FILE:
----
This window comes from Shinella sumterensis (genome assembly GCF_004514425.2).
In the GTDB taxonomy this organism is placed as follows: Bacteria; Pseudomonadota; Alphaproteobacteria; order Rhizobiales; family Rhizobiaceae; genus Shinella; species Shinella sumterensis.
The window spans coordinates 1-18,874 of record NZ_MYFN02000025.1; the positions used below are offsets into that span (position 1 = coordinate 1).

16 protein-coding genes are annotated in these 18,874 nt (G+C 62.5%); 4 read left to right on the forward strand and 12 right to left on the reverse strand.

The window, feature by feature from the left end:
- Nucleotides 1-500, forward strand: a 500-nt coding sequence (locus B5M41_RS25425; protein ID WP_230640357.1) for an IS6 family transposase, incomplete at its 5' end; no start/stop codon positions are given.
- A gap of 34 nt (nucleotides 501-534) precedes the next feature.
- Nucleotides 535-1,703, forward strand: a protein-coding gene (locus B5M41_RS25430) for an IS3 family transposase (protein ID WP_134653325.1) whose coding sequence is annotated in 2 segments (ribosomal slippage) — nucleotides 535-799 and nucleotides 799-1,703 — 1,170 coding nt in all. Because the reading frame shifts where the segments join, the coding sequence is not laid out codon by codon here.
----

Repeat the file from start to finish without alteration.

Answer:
This window comes from Shinella sumterensis (genome assembly GCF_004514425.2).
In the GTDB taxonomy this organism is placed as follows: Bacteria; Pseudomonadota; Alphaproteobacteria; order Rhizobiales; family Rhizobiaceae; genus Shinella; species Shinella sumterensis.
The window spans coordinates 1-18,874 of record NZ_MYFN02000025.1; the positions used below are offsets into that span (position 1 = coordinate 1).

16 protein-coding genes are annotated in these 18,874 nt (G+C 62.5%); 4 read left to right on the forward strand and 12 right to left on the reverse strand.

The window, feature by feature from the left end:
- Nucleotides 1-500, forward strand: a 500-nt coding sequence (locus B5M41_RS25425; protein ID WP_230640357.1) for an IS6 family transposase, incomplete at its 5' end; no start/stop codon positions are given.
- A gap of 34 nt (nucleotides 501-534) precedes the next feature.
- Nucleotides 535-1,703, forward strand: a protein-coding gene (locus B5M41_RS25430) for an IS3 family transposase (protein ID WP_134653325.1) whose coding sequence is annotated in 2 segments (ribosomal slippage) — nucleotides 535-799 and nucleotides 799-1,703 — 1,170 coding nt in all. Because the reading frame shifts where the segments join, the coding sequence is not laid out codon by codon here.